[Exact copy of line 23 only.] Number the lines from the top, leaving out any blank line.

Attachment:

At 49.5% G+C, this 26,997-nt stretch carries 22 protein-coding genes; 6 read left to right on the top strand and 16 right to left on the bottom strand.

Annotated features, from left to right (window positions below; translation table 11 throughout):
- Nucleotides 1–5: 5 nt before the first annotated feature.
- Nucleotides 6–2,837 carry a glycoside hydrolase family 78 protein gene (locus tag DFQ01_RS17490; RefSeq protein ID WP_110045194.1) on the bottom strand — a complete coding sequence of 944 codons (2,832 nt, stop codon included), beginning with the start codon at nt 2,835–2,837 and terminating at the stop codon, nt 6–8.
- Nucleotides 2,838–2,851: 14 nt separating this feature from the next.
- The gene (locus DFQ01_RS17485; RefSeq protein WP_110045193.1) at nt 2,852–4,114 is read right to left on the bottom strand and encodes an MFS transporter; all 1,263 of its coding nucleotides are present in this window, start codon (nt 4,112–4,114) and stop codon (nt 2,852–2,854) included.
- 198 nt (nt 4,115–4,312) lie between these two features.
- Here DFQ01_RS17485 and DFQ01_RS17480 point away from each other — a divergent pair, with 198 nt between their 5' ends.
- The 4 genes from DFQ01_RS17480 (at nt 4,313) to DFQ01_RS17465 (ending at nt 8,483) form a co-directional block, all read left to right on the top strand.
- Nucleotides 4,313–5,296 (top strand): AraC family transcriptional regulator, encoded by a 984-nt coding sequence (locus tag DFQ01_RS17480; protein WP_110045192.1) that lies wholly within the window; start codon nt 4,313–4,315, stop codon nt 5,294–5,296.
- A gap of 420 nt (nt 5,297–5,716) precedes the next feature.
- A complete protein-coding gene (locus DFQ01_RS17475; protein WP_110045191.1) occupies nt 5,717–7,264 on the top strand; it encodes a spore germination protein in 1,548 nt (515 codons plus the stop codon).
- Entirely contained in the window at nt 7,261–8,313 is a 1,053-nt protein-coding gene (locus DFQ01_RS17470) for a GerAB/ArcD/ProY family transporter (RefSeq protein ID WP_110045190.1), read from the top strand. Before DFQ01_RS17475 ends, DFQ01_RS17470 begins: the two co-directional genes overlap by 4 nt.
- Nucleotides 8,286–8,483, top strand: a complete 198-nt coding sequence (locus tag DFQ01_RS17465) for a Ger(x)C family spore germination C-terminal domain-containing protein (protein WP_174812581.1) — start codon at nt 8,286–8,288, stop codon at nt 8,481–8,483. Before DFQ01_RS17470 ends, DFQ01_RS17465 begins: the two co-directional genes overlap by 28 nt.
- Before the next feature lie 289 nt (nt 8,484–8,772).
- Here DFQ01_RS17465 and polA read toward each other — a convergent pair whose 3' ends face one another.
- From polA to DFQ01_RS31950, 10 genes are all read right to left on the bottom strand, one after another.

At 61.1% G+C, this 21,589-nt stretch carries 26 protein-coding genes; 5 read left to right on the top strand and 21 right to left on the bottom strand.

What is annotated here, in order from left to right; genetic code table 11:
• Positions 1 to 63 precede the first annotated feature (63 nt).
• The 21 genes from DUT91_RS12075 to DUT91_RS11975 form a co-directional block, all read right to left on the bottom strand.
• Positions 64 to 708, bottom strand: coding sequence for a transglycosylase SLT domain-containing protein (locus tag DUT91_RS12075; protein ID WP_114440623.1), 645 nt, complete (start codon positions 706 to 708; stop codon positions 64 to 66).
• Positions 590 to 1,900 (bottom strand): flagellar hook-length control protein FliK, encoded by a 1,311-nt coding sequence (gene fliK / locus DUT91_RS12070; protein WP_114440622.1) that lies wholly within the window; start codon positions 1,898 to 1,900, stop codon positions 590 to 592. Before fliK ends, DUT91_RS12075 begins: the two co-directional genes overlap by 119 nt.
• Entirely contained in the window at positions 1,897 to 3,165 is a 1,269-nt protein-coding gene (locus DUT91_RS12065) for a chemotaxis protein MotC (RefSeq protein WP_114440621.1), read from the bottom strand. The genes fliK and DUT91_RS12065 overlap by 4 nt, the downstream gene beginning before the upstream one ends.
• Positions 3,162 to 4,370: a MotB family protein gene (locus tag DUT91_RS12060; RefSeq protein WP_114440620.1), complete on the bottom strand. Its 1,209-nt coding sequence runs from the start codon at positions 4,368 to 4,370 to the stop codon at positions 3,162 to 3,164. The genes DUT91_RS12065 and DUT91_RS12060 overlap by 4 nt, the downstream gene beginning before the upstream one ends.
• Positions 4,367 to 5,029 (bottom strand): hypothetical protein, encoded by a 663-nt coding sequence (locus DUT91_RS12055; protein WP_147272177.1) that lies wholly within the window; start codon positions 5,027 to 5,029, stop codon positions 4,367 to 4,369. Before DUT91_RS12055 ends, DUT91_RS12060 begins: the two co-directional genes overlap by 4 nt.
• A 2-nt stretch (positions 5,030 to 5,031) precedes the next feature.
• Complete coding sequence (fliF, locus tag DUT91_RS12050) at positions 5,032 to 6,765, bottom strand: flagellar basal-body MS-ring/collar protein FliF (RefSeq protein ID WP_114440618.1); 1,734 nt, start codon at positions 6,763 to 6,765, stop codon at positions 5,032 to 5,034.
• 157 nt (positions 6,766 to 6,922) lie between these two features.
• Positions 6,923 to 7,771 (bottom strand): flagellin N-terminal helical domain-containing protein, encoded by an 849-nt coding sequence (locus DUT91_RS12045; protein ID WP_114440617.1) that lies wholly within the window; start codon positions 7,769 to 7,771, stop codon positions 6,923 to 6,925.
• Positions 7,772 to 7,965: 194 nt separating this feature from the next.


• Positions 590 to 1,900 (bottom strand): flagellar hook-length control protein FliK, encoded by a 1,311-nt coding sequence (gene fliK / locus DUT91_RS12070; protein WP_114440622.1) that lies wholly within the window; start codon positions 1,898 to 1,900, stop codon positions 590 to 592. Before fliK ends, DUT91_RS12075 begins: the two co-directional genes overlap by 119 nt.